“We very much take an outside-in view of the marketplace,” Shifman says. “What I mean by that is we’ve organized our businesses around sets of customers in certain industries that have similar problems or similar challenges. That’s important to us, because instead of being a company that simply sells products, we’re a company that really focuses on industries that have needs and then we build solutions for those industries and then we build teams of people around these industries that have expertise. We work to hire people out of the industries that we serve. They understand the industries, they speak the language, they understand the challenges, and they can help us design solutions for those industries in a way we feel many of our competitors can’t.”

While there are many ways to put together a strategic plan and countless reasons for one, all those differences are moot unless you have smart people to help you.

“You have to get really smart people in the room to be part of the process,” Shifman says. “Plans created by one or two people off on high and handed down to the masses and say, ‘Here, go implement,’ tend to be less successful than those that are created by people who are actually going to be involved in executing, particularly in a business like ours where understanding the industries and understanding the customers is so critical. Also, have a grand vision. I believe in setting very large strategic goals for our company that challenge the company. If you really want to improve in something, set big goals. Don’t set them in the abstract. Set them because you know that by achieving these goals, you’ll continue to create a better place for your organization in the marketplace.”

Get buy-in

A strategic plan or new direction will only be a success if you can build buy-in around it and gain support for what you hope to achieve. To do this, you must focus on communication.

“I’m a lucky guy, because I get to spend most of my time talking and communicating within the company and then also going out and seeing customers,” Shifman says. “It starts with me because the person in my seat in any organization has to be the one driving the grand vision. So it was incumbent upon me to have a big picture for where I thought we could take the company. We spent a lot of time as a team, first of all, making sure we’re all bought into this grand vision, because if the entire team is not bought in, then it’s probably not going to work. We work very closely together and we work very hard to make sure the team is completely aligned around it. Then it’s an awful lot of time spent with other members of the organization.”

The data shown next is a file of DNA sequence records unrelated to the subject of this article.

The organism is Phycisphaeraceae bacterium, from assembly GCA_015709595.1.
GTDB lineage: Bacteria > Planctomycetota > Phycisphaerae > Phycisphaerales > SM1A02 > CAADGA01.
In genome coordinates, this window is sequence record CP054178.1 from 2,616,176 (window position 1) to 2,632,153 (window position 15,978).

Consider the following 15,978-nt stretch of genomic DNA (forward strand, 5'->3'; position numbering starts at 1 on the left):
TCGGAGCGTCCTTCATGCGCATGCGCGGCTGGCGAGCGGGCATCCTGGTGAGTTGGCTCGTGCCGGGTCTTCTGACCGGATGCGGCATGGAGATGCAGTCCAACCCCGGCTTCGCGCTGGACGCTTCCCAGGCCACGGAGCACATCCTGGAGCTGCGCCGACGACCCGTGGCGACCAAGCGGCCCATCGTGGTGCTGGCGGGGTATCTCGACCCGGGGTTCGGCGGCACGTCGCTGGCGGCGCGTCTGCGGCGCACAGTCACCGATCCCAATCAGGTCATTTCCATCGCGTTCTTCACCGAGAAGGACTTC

Alignment is critical to the success of any strategic plan. To achieve that alignment you have to have the necessary communication tools.

“We do have some pretty well-tested communication tools that we use,” he says. “I spend a lot of time personally with our business units and business unit leaders visiting our facilities around the world and our people who are out in the field. It’s a lot of regular communication. It’s one-on-one communication. I write a letter to all of our employees every month that I send home, because I want their families to read it. We have lots of company-wide meetings and we have video conferencing systems. It’s just an ongoing communication process. It’s not a one-size-fits all and it’s not a once in a while, it’s constant. Can we do it better? Of course, there’s always a way to improve upon it, but I think it’s something we focus on a lot here and we make sure we are working hard to keep people aligned with what we are trying to accomplish.”

To aid in the communication efforts and provide total understanding of the tasks required by your employees, it helps to be transparent.

“One of the words that I try to live by is transparency,” he says. “I happen to believe that there are very, very few secrets within our business. We try to make our plans and our objectives and our results within our organization transparent, because it’s hard to hit a target you can’t see. If you make it transparent and you make people a part of the process and treat them like adults, they’re going to behave like adults and they’re going to be part of the process.”

It’s not enough to be transparent on one aspect of the plan or be transparent only for a little while. You have to make transparency and communication a big part of the strategic planning and buy-in process.

“It’s about transparency and it’s about rigorous, regular, constant, robust communication and dialogue,” he says. “Nothing is off limits to talk about, to debate, and to discuss within our organization. It may not be right for everybody, but within our organization, that really contributes to the culture of Michelman. It makes everybody feel as though they’re a part of the business, they’ve got a voice, they can assert an opinion. They’re not just told to do something. They understand why they’re being asked to do something. They have a chance to really debate and discuss that so that they know they’re a part of something bigger, they’re not just doing a job on a daily basis. It really is something that’s been baked into the DNA of our organization.”